What do you think?

Naim Nazha MD Says:

MR Israeli,
wishful thinking and something might work if Israel has future looking leaders not thinking of their own survival,
I want to ask you , What will happen to Bashar if he went there and got nothing from these weak Israeli leaders , how much credibility will he have with his people , the Palestinians and the Lebanese , will Israel give back the Golan or will send him home with nothing , I expect the later ,
The only way i see for peace is for Israel and Syria to negotiate peace between Israel and the Palestinian and the Lebanese and convince the the Palestinians and the Lebanese of the deal include Iran in securing the deal so Israel will have peace and prosperity’s.
I think Peace is not an emotional Issue but an issue that needs planing and preparation.

Mr. Israeli Says:

Naim Nazha,

I agree with you that peace needs careful planning and preparation. It is not only an emotional thing. But much of it, at least for Israelis, is emotional. At the moment, the emotions are very negative, full of suspicion, distrust, etc. A visit to Jerusalem by Assad would not be about trying to get the maximum out of (what I described earlier to be) our weak leaders. It would actually be about showing that he was willing to do absolutely everything humanly possible to show the Israeli people (not only their leaders) that he is ready to make real peace. That he is not just talking words, he’s also ready to take the risks involved. It would have a tremendous emotional effect on my people, that I have absolutely no doubt about. Inside, we all long for peace as badly as any of our neighbors do.

Like with Sadat in 1977, where the actual peace treaty was not signed until 1979, here too negotiations would take place. In the end, the Golan will be returned to Syria, whether immediately, over 5 years, or over 10 years, I don’t know. But it doesn’t matter, because it WILL be returned, that I have no doubt about, and neither do most Israelis. What we must feel back in return, is that Syria (and Assad as its leader) is absolutely sincere in its intentions, that it is willing to go far to achieve true peace with us (perhaps providing behind-the-scene promises to do away with its support of Hezbollah and Hamas, and possibly tone-down its military alliance with Iran).

I personally don’t believe now is the right time to be negotiating with the Palestinians. I believe the Palestinians are split down the middle about a lot of issues, not only Israel, and I’m almost certain that there is a good chance they’ll end up having a sort-of civil war in the near future. Israel should not attempt to ally itself with one half of the Palestinians, while fighting the other. Instead, it should declaratively disassociate itself from all parties (at least formally), and begin preparing Israelis for a permanent detachment from the Palestinian territories. We must also start a gradual decrease in the supply of energy and other humanitarian goods, so as to get the Palestinians and the rest of the world to accept the new reality. This reality will be the first step, I believe, towards a two-state solution.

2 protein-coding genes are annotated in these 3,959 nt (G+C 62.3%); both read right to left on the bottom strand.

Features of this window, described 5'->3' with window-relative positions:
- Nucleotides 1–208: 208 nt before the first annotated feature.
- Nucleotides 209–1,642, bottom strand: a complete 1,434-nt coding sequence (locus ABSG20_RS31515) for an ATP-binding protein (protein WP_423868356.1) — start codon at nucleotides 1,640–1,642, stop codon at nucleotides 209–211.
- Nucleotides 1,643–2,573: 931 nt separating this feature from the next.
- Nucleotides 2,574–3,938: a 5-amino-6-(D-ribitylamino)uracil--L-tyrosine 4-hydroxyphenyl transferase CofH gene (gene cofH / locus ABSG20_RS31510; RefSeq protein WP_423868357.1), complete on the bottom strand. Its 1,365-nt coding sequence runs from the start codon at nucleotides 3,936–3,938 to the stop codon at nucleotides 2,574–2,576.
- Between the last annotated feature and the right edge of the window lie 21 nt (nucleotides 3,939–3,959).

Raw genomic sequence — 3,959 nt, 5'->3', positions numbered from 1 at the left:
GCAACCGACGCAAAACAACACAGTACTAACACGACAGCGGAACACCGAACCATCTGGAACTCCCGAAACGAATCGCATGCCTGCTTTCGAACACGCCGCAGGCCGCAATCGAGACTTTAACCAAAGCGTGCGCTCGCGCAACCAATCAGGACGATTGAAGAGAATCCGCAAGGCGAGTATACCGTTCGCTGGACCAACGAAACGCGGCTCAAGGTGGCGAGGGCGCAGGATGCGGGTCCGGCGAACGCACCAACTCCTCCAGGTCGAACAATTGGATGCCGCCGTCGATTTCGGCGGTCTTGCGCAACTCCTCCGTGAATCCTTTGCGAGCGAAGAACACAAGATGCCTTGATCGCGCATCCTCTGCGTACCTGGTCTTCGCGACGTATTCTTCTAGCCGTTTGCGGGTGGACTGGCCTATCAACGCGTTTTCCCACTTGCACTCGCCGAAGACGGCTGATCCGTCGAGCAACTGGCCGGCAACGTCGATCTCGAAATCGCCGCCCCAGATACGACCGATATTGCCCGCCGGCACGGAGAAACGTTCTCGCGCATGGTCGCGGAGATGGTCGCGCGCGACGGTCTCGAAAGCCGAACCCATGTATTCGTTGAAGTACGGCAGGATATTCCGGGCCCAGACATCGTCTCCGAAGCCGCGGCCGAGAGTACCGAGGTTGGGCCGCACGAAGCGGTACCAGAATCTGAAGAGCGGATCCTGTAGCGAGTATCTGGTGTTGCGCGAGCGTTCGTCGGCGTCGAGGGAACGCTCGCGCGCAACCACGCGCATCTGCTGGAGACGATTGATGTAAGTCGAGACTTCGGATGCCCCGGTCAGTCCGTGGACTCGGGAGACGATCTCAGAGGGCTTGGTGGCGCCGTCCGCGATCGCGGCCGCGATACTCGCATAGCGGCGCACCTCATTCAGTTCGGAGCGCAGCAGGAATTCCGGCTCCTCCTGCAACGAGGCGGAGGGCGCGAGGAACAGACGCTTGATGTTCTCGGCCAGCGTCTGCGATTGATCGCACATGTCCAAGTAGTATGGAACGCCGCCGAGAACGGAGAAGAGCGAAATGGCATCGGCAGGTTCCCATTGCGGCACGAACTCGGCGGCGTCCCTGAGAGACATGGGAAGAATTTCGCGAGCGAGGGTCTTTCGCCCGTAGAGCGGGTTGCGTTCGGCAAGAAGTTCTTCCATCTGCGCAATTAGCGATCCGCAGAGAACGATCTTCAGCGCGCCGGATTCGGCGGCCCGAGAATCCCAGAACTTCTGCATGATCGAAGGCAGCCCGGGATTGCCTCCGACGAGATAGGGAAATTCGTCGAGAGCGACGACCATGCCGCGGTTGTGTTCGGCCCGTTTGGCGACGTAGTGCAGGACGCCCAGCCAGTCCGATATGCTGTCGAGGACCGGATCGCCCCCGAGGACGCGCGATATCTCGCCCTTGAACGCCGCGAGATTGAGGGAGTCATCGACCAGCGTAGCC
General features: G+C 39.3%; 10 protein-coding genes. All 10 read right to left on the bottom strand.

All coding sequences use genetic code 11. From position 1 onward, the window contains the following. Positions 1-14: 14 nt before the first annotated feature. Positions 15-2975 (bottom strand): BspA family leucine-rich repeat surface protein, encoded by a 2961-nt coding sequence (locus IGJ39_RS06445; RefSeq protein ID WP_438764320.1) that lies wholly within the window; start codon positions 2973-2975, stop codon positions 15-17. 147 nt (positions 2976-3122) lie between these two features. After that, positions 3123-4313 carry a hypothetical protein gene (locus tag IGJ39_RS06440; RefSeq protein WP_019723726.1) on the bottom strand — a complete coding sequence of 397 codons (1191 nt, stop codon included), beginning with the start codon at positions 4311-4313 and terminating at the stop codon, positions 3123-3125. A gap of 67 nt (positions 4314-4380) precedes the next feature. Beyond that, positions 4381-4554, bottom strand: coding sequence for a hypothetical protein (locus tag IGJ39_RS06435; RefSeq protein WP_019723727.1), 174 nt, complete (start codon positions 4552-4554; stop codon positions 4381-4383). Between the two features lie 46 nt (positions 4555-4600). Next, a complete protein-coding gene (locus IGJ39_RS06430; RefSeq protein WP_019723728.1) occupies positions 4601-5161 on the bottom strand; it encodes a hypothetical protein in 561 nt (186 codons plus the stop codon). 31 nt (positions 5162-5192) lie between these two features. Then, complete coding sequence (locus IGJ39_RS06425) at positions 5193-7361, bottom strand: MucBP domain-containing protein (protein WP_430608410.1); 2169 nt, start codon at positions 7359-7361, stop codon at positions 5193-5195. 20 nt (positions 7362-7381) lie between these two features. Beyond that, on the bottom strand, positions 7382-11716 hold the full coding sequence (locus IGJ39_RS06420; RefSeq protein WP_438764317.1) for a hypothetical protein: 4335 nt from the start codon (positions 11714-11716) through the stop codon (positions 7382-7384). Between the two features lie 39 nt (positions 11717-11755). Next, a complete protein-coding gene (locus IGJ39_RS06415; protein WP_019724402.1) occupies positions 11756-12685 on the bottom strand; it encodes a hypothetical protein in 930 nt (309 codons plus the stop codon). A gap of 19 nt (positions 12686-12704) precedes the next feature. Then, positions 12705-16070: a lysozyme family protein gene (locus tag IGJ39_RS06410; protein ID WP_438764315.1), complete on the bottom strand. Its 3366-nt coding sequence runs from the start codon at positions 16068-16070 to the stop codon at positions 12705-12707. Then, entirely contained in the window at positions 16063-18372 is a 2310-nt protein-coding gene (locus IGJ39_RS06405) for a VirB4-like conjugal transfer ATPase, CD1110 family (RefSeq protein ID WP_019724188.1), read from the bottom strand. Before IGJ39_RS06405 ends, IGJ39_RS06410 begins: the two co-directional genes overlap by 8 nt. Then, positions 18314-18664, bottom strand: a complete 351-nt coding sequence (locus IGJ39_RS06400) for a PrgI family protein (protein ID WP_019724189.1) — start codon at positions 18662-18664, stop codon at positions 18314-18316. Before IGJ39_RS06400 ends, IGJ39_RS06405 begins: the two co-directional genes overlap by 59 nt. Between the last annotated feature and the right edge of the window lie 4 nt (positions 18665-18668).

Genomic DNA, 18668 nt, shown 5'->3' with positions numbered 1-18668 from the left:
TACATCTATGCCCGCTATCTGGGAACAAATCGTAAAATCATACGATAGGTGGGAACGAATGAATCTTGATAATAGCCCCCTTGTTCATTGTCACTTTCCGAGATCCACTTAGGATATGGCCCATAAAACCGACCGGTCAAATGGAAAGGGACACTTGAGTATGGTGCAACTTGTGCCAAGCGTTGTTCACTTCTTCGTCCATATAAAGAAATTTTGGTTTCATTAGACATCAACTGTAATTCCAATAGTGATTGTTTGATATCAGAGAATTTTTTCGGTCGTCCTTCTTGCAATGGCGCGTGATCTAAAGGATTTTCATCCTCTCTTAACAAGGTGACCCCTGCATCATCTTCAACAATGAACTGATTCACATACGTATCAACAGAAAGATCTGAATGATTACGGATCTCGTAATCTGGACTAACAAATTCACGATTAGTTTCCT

By the way, I’m absolutely certain that the easiest challenge at the moment is the Syria-Israel one. The price is known almost to the last meter, and there’s really not that much to still work out. If Syria and Israel do find the winning formula, and do make peace in the next year or two, I have no doubt that this will have a very stabilizing effect on the region, will press the Palestinians to at last reach a consensus about their demands vis-a-vis Israel, and could also contribute in defusing the “Iran-bomb”, which is ticking faster and faster these past few months… If we don’t hurry, and do what’s right, we may find ourselves in a disastrous regional conflict, involving Israel, Iran, Syria, Hezbollah, Hamas, etc. Such conflict will, unfortunately, be far more costly than others we’ve seen in the past 60 years.

I’m still optimistic… how about you?

Alex Says:

Mr. Israeli,

I am optimistic peace negotiations will start… if not in 2008, then in early 2009.

Mr. Israeli Says:

Alex,

Besides a general feeling of optimism in the air (like I seem to feel as well), what are you basing your dates on? Hopefully this optimism isn’t its close-cousin, wishful thinking…

USHUD Says:

USHUD…

Creative Forum – Golan Heights home ¬Ľ Blog Archive…

Metropolitan Fine Arts and Antiques Says:

Metropolitan Fine Arts and Antiques…

Creative Forum – Golan Heights home ¬Ľ Blog Archive…